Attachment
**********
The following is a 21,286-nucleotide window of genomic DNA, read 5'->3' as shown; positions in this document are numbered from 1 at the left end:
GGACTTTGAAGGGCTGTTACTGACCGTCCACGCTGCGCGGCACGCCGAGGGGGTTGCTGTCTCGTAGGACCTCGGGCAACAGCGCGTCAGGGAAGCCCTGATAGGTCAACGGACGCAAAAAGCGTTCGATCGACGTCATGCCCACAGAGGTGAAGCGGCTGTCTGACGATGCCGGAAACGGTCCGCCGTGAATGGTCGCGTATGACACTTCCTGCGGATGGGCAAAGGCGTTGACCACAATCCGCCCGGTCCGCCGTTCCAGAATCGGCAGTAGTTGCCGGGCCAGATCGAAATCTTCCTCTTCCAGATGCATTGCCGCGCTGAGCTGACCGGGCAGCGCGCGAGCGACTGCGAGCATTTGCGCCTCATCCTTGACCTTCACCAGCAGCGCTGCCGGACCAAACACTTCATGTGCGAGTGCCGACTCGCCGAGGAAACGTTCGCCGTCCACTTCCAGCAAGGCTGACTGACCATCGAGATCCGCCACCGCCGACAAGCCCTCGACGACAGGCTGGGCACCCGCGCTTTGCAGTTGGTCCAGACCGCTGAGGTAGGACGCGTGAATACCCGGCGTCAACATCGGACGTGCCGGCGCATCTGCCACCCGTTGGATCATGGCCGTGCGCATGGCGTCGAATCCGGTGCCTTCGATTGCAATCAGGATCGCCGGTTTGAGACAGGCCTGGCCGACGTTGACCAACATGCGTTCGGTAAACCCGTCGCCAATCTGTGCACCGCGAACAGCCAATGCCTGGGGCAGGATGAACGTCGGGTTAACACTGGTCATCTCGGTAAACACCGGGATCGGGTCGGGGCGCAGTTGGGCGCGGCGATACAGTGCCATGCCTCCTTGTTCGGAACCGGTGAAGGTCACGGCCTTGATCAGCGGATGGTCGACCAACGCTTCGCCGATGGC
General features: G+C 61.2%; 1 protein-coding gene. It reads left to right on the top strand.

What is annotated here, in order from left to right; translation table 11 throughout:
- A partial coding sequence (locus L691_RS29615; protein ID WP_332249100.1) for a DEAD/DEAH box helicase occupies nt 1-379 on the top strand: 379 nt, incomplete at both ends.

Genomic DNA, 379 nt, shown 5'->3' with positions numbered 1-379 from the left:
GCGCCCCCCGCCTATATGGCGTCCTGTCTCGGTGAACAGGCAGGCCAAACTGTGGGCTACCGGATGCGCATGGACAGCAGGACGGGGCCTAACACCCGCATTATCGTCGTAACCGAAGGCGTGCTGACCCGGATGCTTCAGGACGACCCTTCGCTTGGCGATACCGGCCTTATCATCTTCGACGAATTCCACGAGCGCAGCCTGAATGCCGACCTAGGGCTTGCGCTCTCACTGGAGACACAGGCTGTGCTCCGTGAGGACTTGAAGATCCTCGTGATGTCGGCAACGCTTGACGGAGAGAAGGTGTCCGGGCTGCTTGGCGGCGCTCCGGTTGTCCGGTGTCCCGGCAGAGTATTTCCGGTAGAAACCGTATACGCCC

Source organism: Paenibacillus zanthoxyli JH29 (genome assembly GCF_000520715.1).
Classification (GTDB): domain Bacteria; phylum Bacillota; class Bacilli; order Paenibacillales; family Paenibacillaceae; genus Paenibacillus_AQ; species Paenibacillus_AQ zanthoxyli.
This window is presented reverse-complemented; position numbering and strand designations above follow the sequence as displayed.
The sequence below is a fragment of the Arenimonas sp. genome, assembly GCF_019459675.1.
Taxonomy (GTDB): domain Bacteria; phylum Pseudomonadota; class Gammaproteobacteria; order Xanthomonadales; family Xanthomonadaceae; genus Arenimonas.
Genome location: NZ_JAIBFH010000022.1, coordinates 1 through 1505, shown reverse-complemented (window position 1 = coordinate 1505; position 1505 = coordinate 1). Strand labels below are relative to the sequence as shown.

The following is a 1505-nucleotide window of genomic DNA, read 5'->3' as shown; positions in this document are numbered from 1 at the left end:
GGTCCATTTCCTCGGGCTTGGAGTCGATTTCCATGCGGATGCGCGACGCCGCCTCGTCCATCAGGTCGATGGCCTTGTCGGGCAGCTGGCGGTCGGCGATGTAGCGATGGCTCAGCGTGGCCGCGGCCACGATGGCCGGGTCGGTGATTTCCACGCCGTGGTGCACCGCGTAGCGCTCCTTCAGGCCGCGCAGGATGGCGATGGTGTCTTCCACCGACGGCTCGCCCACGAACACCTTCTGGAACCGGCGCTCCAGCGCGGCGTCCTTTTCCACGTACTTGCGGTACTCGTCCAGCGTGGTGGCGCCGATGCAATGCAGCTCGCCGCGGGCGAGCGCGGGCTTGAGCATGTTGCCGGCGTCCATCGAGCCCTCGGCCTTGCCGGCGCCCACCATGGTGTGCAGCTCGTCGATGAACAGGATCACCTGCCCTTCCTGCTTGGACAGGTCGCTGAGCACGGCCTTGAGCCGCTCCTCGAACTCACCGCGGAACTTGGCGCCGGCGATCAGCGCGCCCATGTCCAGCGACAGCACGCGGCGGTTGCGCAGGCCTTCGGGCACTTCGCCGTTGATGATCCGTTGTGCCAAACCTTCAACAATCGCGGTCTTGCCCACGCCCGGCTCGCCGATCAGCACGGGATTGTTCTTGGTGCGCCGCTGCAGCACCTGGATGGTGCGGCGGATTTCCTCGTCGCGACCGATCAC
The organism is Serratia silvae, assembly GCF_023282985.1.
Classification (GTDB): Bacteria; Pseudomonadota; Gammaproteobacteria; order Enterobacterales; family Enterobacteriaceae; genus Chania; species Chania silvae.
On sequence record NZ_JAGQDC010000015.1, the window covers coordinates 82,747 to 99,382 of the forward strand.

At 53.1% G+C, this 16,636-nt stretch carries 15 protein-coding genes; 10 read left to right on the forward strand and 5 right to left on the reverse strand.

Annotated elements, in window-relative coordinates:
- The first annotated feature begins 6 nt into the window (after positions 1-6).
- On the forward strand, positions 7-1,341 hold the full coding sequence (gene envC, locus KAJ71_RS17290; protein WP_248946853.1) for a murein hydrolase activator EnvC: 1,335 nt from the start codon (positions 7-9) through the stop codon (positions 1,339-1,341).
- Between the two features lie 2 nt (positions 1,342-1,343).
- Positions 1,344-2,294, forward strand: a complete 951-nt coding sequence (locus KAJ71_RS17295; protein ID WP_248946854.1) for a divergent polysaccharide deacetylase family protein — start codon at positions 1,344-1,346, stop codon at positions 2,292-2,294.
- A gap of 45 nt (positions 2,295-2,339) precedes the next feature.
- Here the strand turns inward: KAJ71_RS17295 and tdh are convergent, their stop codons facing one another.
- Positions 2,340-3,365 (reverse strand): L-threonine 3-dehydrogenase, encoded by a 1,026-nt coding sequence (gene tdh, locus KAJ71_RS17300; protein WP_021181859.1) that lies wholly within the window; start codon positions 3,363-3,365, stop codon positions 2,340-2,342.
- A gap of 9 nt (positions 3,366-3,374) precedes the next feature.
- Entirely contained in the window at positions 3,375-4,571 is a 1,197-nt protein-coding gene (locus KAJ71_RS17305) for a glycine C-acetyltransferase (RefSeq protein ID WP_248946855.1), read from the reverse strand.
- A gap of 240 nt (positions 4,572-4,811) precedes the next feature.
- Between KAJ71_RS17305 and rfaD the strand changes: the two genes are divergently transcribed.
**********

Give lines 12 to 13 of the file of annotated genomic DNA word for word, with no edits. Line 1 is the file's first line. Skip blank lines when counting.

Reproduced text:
Taxonomy (GTDB): domain Bacteria; phylum Pseudomonadota; class Gammaproteobacteria; order Xanthomonadales; family Xanthomonadaceae; genus Arenimonas.
Genome location: NZ_JAIBFH010000022.1, coordinates 1 through 1505, shown reverse-complemented (window position 1 = coordinate 1505; position 1505 = coordinate 1). Strand labels below are relative to the sequence as shown.